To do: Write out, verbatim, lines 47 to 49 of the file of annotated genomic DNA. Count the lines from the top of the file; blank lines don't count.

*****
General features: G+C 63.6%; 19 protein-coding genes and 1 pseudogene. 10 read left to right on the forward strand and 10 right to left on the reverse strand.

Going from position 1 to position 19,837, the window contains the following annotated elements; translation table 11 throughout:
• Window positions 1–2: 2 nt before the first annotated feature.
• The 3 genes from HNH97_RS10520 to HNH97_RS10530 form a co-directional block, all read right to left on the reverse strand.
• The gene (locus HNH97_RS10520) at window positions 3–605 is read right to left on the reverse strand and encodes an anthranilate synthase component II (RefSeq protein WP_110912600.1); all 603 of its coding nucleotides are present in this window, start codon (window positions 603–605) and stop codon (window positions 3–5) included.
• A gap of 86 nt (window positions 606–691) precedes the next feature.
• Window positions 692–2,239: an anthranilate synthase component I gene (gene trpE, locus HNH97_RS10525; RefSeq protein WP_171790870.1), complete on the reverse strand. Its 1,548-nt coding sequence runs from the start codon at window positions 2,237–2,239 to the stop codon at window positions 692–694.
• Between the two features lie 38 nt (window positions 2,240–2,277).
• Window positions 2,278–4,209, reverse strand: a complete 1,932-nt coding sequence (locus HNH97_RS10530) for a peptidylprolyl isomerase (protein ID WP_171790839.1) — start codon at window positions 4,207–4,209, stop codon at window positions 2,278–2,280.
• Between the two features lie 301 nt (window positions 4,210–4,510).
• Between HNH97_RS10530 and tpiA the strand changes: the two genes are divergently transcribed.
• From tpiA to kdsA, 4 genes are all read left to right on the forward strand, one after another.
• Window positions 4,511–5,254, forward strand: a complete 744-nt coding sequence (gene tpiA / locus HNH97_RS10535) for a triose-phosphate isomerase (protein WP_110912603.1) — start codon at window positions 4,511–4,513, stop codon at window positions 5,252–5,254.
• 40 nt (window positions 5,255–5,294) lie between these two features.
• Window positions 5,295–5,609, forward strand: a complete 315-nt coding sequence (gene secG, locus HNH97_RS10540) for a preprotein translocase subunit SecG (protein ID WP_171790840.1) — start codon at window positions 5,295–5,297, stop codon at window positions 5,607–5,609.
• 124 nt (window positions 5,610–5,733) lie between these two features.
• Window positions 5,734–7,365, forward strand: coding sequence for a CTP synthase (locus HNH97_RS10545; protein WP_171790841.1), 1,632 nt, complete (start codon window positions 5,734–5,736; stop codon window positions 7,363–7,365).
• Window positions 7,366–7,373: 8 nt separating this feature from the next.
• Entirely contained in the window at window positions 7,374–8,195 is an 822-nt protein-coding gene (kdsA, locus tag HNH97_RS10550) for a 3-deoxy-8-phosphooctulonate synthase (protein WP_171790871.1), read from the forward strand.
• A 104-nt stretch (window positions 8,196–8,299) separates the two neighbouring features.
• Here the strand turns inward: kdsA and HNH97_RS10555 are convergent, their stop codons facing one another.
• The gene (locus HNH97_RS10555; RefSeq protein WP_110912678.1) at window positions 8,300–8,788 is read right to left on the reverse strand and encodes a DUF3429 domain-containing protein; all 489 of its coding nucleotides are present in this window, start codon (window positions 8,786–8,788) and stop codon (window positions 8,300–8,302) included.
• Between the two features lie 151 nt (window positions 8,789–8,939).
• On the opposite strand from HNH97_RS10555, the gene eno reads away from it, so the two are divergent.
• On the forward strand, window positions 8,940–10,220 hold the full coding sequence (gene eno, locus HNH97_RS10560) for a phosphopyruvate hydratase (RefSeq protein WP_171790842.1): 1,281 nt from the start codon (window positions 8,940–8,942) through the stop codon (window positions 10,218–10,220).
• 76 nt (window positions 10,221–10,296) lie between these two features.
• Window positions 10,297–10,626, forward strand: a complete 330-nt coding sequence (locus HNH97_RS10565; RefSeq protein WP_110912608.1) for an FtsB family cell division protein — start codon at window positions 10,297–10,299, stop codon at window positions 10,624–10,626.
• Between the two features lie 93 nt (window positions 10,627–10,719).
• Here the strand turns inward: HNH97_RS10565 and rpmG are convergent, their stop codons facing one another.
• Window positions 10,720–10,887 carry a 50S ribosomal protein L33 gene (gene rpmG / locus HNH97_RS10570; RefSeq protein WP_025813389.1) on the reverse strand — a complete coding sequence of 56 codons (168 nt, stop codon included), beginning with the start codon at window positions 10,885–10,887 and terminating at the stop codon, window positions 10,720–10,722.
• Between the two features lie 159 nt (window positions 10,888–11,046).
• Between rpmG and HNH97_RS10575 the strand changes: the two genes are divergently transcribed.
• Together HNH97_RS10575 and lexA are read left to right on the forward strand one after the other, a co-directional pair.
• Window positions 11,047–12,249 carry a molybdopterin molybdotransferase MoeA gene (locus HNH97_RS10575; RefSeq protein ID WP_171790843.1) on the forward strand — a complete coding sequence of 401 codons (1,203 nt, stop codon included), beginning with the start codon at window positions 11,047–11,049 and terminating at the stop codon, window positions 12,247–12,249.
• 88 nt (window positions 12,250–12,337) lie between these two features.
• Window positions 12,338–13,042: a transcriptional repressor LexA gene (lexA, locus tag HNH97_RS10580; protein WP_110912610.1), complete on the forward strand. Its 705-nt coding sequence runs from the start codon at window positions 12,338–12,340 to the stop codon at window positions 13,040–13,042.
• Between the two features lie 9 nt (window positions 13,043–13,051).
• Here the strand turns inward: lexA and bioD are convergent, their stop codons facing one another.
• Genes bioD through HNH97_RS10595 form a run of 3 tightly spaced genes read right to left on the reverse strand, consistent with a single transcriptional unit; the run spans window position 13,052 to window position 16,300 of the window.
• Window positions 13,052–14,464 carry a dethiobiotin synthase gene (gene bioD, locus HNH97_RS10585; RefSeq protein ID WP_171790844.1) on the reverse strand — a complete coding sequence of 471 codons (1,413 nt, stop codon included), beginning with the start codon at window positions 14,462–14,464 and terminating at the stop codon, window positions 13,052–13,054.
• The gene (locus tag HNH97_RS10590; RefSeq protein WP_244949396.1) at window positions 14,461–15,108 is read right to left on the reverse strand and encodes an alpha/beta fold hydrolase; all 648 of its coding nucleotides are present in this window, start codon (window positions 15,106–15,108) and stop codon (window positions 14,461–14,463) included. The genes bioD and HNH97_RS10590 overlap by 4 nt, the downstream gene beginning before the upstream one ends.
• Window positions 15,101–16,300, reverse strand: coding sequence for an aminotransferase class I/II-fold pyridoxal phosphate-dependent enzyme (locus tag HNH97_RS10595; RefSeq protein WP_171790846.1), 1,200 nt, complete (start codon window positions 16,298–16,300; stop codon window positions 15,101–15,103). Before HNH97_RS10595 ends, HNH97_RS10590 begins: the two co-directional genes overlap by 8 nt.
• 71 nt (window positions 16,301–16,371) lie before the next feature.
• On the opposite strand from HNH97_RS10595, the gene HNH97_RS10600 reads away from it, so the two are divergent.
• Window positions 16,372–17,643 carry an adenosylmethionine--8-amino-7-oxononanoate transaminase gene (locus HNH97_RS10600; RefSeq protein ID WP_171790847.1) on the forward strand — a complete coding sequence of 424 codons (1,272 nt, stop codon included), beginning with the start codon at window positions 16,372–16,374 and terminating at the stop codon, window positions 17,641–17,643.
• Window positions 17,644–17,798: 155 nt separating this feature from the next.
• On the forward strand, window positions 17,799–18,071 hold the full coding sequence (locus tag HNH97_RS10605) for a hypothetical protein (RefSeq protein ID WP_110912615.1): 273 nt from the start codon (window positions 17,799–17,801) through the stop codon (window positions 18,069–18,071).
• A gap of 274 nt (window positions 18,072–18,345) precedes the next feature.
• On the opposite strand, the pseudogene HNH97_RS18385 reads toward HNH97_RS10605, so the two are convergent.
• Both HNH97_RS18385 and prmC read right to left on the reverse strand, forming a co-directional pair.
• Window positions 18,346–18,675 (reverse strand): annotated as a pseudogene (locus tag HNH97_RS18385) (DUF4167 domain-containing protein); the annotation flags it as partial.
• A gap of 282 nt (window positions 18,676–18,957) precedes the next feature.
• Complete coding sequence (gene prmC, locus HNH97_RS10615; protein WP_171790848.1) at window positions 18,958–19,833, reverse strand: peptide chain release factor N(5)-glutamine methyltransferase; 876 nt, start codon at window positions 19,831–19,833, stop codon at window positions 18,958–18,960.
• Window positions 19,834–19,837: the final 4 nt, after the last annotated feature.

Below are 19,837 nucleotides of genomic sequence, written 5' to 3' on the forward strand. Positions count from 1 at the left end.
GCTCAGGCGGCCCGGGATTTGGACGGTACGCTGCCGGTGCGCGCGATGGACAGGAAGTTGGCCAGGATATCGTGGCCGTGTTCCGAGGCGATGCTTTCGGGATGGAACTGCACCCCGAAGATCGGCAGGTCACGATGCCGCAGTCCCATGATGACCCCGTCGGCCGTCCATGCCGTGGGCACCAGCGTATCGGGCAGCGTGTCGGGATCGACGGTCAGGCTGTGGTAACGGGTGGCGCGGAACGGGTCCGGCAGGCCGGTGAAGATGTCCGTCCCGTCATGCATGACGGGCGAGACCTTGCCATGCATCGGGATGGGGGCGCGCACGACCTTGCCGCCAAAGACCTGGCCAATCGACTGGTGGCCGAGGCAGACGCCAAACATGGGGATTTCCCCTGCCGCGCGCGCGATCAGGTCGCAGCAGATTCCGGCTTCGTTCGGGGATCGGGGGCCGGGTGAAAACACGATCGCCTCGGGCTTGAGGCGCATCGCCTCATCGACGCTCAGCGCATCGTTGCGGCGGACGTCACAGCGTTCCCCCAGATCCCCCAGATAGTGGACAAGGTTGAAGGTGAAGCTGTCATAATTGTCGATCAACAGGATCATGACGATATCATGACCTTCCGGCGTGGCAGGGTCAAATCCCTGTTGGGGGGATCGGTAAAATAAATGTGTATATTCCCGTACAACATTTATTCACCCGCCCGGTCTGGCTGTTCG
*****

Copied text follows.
• On the forward strand, window positions 17,799–18,071 hold the full coding sequence (locus tag HNH97_RS10605) for a hypothetical protein (RefSeq protein ID WP_110912615.1): 273 nt from the start codon (window positions 17,799–17,801) through the stop codon (window positions 18,069–18,071).
• A gap of 274 nt (window positions 18,072–18,345) precedes the next feature.
• On the opposite strand, the pseudogene HNH97_RS18385 reads toward HNH97_RS10605, so the two are convergent.